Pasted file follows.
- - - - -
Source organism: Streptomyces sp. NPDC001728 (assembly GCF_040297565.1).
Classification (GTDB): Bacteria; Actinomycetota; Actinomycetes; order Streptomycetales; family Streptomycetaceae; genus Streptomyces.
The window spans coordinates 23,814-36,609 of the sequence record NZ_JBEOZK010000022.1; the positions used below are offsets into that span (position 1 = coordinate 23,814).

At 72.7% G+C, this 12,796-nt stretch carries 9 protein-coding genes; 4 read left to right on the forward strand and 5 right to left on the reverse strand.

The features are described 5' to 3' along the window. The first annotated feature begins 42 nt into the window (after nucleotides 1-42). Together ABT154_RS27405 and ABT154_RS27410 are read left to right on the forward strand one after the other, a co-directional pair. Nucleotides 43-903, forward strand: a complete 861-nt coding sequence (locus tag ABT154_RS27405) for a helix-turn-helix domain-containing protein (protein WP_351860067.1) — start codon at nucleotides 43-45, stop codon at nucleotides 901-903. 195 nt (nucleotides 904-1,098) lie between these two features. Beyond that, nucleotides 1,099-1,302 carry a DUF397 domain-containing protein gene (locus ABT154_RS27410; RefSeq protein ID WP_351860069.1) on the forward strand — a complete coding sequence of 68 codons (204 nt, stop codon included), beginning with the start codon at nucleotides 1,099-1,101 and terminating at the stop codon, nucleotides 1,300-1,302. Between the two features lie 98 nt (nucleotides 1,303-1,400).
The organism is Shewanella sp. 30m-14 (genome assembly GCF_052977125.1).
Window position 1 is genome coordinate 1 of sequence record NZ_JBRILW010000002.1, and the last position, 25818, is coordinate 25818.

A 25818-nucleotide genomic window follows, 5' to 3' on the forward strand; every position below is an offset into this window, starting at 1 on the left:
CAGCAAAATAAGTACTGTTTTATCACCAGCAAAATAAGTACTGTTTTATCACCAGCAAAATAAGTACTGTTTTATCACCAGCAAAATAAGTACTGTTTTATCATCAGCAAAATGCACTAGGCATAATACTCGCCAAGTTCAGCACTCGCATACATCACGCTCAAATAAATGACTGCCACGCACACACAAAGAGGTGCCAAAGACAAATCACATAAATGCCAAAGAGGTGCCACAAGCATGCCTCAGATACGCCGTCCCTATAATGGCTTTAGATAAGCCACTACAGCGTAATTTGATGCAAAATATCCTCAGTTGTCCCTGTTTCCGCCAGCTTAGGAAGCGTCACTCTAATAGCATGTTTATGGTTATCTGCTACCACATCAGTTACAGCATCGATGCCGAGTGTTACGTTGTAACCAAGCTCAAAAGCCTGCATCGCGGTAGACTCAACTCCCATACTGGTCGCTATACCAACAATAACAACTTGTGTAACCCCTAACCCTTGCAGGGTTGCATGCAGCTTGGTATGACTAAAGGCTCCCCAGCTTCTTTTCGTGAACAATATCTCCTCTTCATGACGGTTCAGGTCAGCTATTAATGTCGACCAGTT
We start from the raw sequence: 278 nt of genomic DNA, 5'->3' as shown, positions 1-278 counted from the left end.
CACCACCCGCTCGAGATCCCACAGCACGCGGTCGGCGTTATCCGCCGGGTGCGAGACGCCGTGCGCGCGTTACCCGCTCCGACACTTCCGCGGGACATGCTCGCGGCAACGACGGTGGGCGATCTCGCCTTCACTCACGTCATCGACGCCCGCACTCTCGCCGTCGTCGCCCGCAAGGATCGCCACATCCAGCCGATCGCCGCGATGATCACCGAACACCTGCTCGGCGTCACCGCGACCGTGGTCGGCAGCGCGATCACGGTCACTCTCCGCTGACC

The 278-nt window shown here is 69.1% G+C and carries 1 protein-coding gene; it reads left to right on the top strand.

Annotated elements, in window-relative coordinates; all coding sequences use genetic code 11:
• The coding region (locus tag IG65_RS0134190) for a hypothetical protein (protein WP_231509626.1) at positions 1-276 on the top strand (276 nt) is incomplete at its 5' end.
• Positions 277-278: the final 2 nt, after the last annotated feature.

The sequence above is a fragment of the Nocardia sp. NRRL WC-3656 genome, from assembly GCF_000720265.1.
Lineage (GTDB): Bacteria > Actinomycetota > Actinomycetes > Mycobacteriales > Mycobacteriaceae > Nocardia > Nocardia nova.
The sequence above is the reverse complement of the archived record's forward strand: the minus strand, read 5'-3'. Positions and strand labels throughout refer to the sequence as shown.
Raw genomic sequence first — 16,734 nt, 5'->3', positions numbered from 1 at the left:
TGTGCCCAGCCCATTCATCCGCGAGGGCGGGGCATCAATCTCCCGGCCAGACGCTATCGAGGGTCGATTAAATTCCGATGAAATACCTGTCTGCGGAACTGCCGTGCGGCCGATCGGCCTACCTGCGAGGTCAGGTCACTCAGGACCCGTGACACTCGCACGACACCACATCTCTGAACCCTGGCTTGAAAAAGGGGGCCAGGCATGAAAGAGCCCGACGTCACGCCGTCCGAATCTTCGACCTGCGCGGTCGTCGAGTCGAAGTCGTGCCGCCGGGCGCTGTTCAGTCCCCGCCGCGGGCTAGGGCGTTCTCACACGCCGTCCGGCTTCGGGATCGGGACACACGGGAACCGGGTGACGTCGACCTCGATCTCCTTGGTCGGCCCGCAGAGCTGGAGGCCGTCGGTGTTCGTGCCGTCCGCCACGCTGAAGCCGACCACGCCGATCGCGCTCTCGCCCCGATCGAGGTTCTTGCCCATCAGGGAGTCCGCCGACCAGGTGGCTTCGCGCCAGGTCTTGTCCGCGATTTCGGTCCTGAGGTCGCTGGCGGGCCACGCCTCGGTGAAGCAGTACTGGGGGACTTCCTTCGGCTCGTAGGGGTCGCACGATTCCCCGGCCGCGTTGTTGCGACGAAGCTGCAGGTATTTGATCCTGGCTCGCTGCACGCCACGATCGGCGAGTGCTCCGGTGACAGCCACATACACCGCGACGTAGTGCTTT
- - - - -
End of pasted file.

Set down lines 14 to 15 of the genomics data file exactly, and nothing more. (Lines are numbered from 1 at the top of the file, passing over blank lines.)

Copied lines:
• The coding region (locus tag IG65_RS0134190) for a hypothetical protein (protein WP_231509626.1) at positions 1-276 on the top strand (276 nt) is incomplete at its 5' end.
• Positions 277-278: the final 2 nt, after the last annotated feature.